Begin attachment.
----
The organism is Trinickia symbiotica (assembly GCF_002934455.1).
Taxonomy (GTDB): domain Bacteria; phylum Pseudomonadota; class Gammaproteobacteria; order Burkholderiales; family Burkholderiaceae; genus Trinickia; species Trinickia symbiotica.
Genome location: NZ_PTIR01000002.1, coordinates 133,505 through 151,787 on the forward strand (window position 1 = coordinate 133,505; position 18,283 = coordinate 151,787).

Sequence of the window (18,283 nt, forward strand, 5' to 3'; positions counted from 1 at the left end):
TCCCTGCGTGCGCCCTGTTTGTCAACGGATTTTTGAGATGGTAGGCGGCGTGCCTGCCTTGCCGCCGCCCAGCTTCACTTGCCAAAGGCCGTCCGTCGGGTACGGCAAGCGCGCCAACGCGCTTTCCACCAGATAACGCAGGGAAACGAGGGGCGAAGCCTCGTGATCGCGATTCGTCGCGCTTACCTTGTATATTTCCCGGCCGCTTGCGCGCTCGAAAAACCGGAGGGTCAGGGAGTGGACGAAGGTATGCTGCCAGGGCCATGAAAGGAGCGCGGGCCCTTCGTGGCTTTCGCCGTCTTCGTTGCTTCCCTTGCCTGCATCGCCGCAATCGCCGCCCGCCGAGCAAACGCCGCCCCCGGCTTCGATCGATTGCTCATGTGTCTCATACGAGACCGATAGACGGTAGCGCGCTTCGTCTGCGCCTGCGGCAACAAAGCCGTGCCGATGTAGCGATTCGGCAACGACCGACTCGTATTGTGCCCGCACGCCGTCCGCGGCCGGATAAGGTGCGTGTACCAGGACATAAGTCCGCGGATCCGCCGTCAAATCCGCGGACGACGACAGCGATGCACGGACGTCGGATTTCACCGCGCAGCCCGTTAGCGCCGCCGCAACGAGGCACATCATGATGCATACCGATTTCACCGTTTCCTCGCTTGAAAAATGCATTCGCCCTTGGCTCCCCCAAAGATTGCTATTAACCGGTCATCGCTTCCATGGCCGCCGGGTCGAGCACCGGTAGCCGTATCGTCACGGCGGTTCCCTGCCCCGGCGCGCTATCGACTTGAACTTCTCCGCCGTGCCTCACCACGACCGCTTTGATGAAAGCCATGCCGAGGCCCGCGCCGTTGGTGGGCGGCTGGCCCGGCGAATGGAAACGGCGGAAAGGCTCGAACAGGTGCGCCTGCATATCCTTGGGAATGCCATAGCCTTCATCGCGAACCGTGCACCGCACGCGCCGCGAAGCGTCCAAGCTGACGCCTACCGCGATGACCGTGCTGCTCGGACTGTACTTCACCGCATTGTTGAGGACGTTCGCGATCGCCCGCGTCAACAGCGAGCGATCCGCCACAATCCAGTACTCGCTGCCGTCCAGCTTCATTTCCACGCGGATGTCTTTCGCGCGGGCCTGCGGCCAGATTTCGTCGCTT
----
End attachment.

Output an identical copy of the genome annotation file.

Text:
The organism is Trinickia symbiotica (assembly GCF_002934455.1).
Taxonomy (GTDB): domain Bacteria; phylum Pseudomonadota; class Gammaproteobacteria; order Burkholderiales; family Burkholderiaceae; genus Trinickia; species Trinickia symbiotica.
Genome location: NZ_PTIR01000002.1, coordinates 133,505 through 151,787 on the forward strand (window position 1 = coordinate 133,505; position 18,283 = coordinate 151,787).

Sequence of the window (18,283 nt, forward strand, 5' to 3'; positions counted from 1 at the left end):
TCCCTGCGTGCGCCCTGTTTGTCAACGGATTTTTGAGATGGTAGGCGGCGTGCCTGCCTTGCCGCCGCCCAGCTTCACTTGCCAAAGGCCGTCCGTCGGGTACGGCAAGCGCGCCAACGCGCTTTCCACCAGATAACGCAGGGAAACGAGGGGCGAAGCCTCGTGATCGCGATTCGTCGCGCTTACCTTGTATATTTCCCGGCCGCTTGCGCGCTCGAAAAACCGGAGGGTCAGGGAGTGGACGAAGGTATGCTGCCAGGGCCATGAAAGGAGCGCGGGCCCTTCGTGGCTTTCGCCGTCTTCGTTGCTTCCCTTGCCTGCATCGCCGCAATCGCCGCCCGCCGAGCAAACGCCGCCCCCGGCTTCGATCGATTGCTCATGTGTCTCATACGAGACCGATAGACGGTAGCGCGCTTCGTCTGCGCCTGCGGCAACAAAGCCGTGCCGATGTAGCGATTCGGCAACGACCGACTCGTATTGTGCCCGCACGCCGTCCGCGGCCGGATAAGGTGCGTGTACCAGGACATAAGTCCGCGGATCCGCCGTCAAATCCGCGGACGACGACAGCGATGCACGGACGTCGGATTTCACCGCGCAGCCCGTTAGCGCCGCCGCAACGAGGCACATCATGATGCATACCGATTTCACCGTTTCCTCGCTTGAAAAATGCATTCGCCCTTGGCTCCCCCAAAGATTGCTATTAACCGGTCATCGCTTCCATGGCCGCCGGGTCGAGCACCGGTAGCCGTATCGTCACGGCGGTTCCCTGCCCCGGCGCGCTATCGACTTGAACTTCTCCGCCGTGCCTCACCACGACCGCTTTGATGAAAGCCATGCCGAGGCCCGCGCCGTTGGTGGGCGGCTGGCCCGGCGAATGGAAACGGCGGAAAGGCTCGAACAGGTGCGCCTGCATATCCTTGGGAATGCCATAGCCTTCATCGCGAACCGTGCACCGCACGCGCCGCGAAGCGTCCAAGCTGACGCCTACCGCGATGACCGTGCTGCTCGGACTGTACTTCACCGCATTGTTGAGGACGTTCGCGATCGCCCGCGTCAACAGCGAGCGATCCGCCACAATCCAGTACTCGCTGCCGTCCAGCTTCATTTCCACGCGGATGTCTTTCGCGCGGGCCTGCGGCCAGATTTCGTCGCTT